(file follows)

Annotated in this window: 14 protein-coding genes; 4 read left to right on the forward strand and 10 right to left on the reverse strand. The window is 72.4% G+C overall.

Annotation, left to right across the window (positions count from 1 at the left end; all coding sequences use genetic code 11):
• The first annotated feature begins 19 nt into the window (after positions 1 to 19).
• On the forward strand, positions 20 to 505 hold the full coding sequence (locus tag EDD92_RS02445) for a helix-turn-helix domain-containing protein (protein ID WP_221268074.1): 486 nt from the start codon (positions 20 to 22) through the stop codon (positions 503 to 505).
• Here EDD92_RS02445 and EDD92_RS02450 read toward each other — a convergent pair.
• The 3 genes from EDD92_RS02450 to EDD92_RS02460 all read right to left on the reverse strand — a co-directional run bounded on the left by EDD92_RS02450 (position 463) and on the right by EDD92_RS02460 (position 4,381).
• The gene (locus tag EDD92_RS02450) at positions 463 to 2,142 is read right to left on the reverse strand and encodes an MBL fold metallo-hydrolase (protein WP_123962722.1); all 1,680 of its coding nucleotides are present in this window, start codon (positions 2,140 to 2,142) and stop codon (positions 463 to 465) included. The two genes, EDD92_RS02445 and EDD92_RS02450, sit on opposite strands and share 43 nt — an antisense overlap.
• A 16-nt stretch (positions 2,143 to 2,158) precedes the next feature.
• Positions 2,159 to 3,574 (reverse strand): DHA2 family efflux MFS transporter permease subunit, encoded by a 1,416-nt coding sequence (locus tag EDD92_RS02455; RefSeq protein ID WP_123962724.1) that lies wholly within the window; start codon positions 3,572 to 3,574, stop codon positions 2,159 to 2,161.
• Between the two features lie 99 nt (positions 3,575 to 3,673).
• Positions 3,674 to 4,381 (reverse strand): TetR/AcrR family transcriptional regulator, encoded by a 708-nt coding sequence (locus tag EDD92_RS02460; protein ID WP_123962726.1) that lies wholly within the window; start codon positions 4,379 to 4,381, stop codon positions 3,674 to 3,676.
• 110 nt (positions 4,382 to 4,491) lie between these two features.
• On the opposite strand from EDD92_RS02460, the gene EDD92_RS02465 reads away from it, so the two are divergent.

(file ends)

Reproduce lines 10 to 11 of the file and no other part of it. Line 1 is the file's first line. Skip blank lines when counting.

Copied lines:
• Between the two features lie 99 nt (positions 3,575 to 3,673).
• Positions 3,674 to 4,381 (reverse strand): TetR/AcrR family transcriptional regulator, encoded by a 708-nt coding sequence (locus tag EDD92_RS02460; protein ID WP_123962726.1) that lies wholly within the window; start codon positions 4,379 to 4,381, stop codon positions 3,674 to 3,676.